We looked at C. C. Wright in some detail. The interesting information here was further identifying J.C. Barnett as the treasurer of Burton’s Theater. Burton’s Theater was one of the first Broadway theaters. The purpose of this section of the magazine article is to compare the operations of Washington Medallion favorably versus the prior efforts at pen making, so all former makers must, at some point, fail. The information we have from C. C. Wright experts, based on the accounts of his life from his grandson, is that C. C. Wright made his money making pens and then sold the business because he had made enough to spend the rest of his life doing what he really wanted to do, engraving and medal making. The truth may never be known, but it may be somewhere between the all good and all failure stories. At least they admit the pens were of high quality.


 

We learn of no attempts to resuscitate the business until 1852, when some Birmingham men, who claimed to be experts, induced certain capitalists in New Jersey to “try their money” in the operation. One after the other, two or three companies expended large amounts, each with no better pecuniary results than had been before arrived at.

This concluding passage is interesting in a couple of ways. One is that I have no solid idea who he’s talking about. Since this is written in 1857, he’s only talking about a five-year period in which two or three companies tried to start, spending lots of money, and failed. That seems rather a shortened time frame. If these really happened then they may have started and closed rather rapidly and left no real trail for me to find.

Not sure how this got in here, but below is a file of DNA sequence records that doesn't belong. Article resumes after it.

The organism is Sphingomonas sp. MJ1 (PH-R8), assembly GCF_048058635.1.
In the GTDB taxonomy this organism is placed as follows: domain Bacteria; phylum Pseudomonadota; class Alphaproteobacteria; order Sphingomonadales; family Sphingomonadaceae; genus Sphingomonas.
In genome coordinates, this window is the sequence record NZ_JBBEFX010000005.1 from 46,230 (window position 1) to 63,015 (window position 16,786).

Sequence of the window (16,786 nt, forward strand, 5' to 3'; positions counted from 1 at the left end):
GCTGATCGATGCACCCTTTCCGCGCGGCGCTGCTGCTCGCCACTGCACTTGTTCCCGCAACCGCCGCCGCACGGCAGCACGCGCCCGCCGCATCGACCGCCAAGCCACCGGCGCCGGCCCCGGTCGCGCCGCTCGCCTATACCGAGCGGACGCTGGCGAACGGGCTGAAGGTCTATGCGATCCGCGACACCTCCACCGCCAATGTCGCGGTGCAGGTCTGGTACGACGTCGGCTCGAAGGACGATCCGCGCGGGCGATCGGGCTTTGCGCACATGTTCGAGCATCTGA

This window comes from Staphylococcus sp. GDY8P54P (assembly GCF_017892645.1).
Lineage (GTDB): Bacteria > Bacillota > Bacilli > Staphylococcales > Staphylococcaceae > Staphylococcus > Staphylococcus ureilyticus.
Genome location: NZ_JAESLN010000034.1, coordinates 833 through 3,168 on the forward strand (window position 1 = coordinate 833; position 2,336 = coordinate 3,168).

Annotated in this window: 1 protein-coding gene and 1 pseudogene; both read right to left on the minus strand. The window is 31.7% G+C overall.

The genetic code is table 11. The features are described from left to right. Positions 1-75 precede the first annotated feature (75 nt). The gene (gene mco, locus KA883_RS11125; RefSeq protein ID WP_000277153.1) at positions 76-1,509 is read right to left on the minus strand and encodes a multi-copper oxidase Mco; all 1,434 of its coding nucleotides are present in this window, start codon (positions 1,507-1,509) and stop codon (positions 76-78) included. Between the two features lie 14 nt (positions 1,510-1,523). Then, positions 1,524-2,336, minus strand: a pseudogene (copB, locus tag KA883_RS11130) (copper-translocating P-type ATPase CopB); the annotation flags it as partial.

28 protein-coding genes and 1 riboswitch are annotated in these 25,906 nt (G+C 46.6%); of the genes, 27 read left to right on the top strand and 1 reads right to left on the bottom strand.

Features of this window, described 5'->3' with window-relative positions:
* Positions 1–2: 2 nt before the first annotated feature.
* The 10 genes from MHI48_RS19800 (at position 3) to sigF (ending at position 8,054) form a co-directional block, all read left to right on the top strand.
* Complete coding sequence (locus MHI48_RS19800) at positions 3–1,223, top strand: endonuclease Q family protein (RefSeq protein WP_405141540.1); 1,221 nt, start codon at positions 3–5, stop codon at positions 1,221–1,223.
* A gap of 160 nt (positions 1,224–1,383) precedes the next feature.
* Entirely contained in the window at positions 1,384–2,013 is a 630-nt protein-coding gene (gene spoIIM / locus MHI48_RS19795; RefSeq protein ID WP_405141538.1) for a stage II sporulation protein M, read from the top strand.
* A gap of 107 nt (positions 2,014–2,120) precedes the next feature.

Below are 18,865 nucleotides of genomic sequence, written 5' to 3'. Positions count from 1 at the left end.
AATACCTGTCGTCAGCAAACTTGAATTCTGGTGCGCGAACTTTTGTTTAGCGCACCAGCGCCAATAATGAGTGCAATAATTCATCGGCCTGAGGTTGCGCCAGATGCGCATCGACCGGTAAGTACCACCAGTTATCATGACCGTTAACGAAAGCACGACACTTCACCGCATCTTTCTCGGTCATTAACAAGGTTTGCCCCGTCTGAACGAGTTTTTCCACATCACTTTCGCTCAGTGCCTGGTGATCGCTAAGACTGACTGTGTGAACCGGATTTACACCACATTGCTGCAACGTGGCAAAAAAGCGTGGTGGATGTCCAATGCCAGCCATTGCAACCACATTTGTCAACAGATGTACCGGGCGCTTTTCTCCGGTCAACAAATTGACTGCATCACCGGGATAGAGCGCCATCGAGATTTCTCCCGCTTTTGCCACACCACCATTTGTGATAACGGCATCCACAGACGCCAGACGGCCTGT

The other interesting point is the fact that the author talks of “Birmingham men” coming in to provide expertise. This is interesting, because this is precisely the pattern we’re going to see in the next two decades, the 1850’s and 1860’s, where it’s transplanted Birmingham men, trained in the main British pen factories, who kick off the first real, sustained wave of successful steel pen businesses in the US. And the first is, ironically enough, the subject of this article, the Washington Medallion Pen Company.

 

 

 

Pen History, the 1840’s: Rhodes/Rhoads mystery, transition to the 1850’s.

When working through 1840’s steel pen advertisements, one will encounter a number of them that seem similar: Rhoads & Sons, Rhodes & Sons, Rhodes & Son, Rhoades & Son’s, Rhoad’s & Sons amalgam pen, patent amalgam pen, patent amalgam double action pens, patent amalgam quill spring pen.

 

1853 Rhoads Sons amalgam pen long ad

1853 Rhodes & Sons

1854 Rhodes and son patent amalgam quill spring pen

Besides pointing out the relative “flexibility” typesetters could have with spelling, we have to answer the question if it really is this “flexibility” to blame, or if there really were more than one similarly-named pen makers.

This question has been plaguing my research for quite a while now, and as far as I can tell, after a great deal of searching, there was only one “Rhoads & Sons” and they were, more fully, Thomas Rhoads & Sons, stationers and manufacturers of pens, pencils, and stationery in London. They produced and sold a great many things, like most good London stationers at the time, ranging from sealing wax to chess sets, from ink wells to blank books.

1848 thomas rhoads and sons sealing wax

1843 Th Rhoads sons pencils mark levy

They are listed in London directories as located at 1 Vine St. and active from 1833-1880.

As I looked over the ads that spanned from 1841 through the 1850’s, I find an interesting thing happening that seems to reflect a larger change in consumer tastes.

The earliest ads did nothing but mention them along with other top British names.

1841 Rhoads mention